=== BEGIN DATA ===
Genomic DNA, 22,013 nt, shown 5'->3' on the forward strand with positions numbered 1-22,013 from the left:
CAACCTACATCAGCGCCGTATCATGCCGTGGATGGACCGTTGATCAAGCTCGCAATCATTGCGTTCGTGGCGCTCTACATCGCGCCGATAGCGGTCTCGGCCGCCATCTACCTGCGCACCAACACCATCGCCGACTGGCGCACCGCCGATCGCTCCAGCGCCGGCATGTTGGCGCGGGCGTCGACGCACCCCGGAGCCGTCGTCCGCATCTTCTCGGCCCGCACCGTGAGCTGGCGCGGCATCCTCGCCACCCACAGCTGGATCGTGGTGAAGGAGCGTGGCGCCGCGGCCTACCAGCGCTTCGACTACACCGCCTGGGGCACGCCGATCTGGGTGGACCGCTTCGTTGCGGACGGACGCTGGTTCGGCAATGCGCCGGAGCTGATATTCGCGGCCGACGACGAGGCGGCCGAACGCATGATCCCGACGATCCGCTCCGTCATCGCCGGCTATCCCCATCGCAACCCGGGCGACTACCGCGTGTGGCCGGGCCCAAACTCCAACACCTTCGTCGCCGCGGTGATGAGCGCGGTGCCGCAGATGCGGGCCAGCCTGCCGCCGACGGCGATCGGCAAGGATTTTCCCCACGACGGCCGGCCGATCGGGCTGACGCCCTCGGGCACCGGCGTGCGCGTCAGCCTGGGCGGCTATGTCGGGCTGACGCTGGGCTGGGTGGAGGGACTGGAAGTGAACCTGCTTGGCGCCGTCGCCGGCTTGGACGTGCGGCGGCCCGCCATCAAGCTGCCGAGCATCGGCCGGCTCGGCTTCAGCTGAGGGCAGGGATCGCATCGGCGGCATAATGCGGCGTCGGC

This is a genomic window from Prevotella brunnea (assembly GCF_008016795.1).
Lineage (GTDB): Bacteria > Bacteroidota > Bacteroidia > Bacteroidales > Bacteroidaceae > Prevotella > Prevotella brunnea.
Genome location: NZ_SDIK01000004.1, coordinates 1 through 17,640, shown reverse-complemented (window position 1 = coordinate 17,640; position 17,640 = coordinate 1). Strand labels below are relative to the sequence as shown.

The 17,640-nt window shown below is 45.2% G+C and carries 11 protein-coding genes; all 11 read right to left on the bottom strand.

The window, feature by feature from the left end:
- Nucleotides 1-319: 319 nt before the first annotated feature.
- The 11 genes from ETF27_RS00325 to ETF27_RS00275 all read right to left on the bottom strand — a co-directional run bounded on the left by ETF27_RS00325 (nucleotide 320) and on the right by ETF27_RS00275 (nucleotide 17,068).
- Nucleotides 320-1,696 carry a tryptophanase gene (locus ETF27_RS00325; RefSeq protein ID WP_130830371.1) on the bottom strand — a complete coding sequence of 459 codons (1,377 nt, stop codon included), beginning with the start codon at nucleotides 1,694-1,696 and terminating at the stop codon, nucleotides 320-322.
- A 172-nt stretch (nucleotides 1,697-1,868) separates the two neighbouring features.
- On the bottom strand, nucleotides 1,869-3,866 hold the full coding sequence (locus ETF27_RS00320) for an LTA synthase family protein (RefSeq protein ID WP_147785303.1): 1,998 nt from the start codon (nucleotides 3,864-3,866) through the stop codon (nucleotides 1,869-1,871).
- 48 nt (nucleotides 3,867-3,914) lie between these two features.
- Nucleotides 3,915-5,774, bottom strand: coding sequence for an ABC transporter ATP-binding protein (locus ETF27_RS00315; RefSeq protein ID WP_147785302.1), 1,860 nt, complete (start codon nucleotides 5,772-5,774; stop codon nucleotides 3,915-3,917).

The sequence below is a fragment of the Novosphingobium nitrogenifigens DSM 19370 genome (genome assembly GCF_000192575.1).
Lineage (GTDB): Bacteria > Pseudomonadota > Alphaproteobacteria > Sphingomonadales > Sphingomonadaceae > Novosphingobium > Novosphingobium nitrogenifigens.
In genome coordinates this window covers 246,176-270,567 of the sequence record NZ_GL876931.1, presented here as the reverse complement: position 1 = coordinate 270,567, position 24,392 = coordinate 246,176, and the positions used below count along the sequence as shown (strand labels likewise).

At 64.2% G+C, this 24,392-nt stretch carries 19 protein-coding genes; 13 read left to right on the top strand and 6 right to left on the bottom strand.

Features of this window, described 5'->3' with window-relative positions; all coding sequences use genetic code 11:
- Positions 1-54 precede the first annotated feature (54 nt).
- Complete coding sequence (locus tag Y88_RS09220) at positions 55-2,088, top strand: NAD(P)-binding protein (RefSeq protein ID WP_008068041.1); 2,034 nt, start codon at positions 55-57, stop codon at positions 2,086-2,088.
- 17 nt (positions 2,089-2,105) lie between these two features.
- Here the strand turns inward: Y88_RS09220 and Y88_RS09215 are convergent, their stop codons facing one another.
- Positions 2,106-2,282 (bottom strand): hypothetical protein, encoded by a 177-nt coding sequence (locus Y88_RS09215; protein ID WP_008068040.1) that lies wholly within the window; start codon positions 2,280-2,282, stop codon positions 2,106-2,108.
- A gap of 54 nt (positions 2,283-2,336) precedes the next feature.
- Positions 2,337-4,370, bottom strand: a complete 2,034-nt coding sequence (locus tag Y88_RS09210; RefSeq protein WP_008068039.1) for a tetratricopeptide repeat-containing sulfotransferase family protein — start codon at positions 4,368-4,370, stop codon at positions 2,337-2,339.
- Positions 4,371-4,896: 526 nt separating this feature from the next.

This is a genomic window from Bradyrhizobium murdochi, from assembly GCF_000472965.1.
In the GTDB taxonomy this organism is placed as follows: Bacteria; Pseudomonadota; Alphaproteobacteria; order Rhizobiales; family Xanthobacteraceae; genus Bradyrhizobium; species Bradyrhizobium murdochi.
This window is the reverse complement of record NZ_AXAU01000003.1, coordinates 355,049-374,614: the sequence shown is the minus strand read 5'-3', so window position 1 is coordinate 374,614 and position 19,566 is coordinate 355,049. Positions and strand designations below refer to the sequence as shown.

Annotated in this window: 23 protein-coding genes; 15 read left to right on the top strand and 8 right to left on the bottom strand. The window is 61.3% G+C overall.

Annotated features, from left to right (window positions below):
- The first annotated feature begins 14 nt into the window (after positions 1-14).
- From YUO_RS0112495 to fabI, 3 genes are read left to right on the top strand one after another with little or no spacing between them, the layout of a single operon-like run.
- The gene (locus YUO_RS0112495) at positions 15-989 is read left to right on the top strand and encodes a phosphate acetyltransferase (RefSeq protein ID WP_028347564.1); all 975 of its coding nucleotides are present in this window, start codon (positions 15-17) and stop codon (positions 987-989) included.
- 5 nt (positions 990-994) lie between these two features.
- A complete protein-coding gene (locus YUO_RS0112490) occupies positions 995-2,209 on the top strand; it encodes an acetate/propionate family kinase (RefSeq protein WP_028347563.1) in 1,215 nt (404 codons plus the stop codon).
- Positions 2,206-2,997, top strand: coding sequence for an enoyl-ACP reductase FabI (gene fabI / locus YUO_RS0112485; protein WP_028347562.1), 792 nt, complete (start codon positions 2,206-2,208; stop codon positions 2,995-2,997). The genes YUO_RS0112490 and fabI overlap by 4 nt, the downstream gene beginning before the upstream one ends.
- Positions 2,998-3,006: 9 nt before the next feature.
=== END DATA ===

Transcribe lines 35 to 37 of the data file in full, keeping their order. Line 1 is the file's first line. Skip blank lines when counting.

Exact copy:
- The gene (locus YUO_RS0112495) at positions 15-989 is read left to right on the top strand and encodes a phosphate acetyltransferase (RefSeq protein ID WP_028347564.1); all 975 of its coding nucleotides are present in this window, start codon (positions 15-17) and stop codon (positions 987-989) included.
- 5 nt (positions 990-994) lie between these two features.
- A complete protein-coding gene (locus YUO_RS0112490) occupies positions 995-2,209 on the top strand; it encodes an acetate/propionate family kinase (RefSeq protein WP_028347563.1) in 1,215 nt (404 codons plus the stop codon).